Those who hold high hopes for the transition of Invesco from London to Bermuda should recognize what it may mean for our economy and our island. Should we really be looking to continue growing or slow down so we can get a handle on our infrastructure first? What does the move of Invesco mean for Bermuda? Will this ultimately yield good or bad things for our economy and our people? Should Bermudians have had more of a say?
Frequent readers of this blog will note that this isn’t the first time that it has been mentioned that we need to slow down growth. Inflation is high, housing isn’t affordable, affordable rents are impossible to find, traffic is abysmal and our infrastructure is overstretched. How can we be considering the introduction of a firm that manages $520 billion in assets when we really should be trying to get a grasp on our growth by closing to new business?
In management there’s an old adage that suggests “You can’t manage what you don’t measure”, one which holds application to the management of our islands economy. The questions must be asked, if we already have over-employment, how many jobs will Invesco be adding? How many of those jobs will be for Bermudians and how many will require more foreigners? Where will we house these new foreigners? Will they require cars and how will that impact traffic? Are we measuring the impact of the addition of this new business?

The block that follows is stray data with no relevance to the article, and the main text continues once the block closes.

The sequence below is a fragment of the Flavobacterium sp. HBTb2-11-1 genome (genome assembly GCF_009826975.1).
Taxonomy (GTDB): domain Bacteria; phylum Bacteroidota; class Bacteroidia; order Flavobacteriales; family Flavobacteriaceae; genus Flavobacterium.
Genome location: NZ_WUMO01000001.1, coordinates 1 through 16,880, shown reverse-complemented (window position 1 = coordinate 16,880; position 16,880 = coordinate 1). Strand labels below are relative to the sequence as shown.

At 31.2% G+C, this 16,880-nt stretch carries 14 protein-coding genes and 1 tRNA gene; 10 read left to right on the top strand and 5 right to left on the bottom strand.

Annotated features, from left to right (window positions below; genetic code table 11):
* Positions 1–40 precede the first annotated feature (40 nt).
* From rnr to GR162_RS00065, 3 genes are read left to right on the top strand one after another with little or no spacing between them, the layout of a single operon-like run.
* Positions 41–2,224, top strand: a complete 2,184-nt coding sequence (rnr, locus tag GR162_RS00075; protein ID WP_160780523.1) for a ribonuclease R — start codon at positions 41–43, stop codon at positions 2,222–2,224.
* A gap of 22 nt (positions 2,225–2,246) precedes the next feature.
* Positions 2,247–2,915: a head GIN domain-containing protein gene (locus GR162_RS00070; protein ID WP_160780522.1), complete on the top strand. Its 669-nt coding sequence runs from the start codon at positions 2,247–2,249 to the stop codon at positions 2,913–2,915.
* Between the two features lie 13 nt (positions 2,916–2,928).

Should we be asking ourselves the larger question of what tangible value does our people gain from the introduction of yet another company? If we don’t need more jobs, we’re already overstretched on housing and we suffer from too much traffic as is, what do we gain? The only thing we really gain is more payroll taxes for those workers that are imported (at which point we should asking what the point of 7 year term limits is) and the limited flat corporate taxes.
Bermudians should really be asking themselves where we will gain from having another large firm domiciled in Bermuda. How will it benefit you, Mr. Joe Average Bermudian to have this firm here? Will it impact your ability to own or rent housing? Will it give you more traffic? Will you really benefit from the increase in taxes due to even more foreign workers? The really incredible thing is that every shareholder of Invesco had the chance to decide whether or not it should re-domicile in Bermuda and the average Bermudian shareholder was given no say.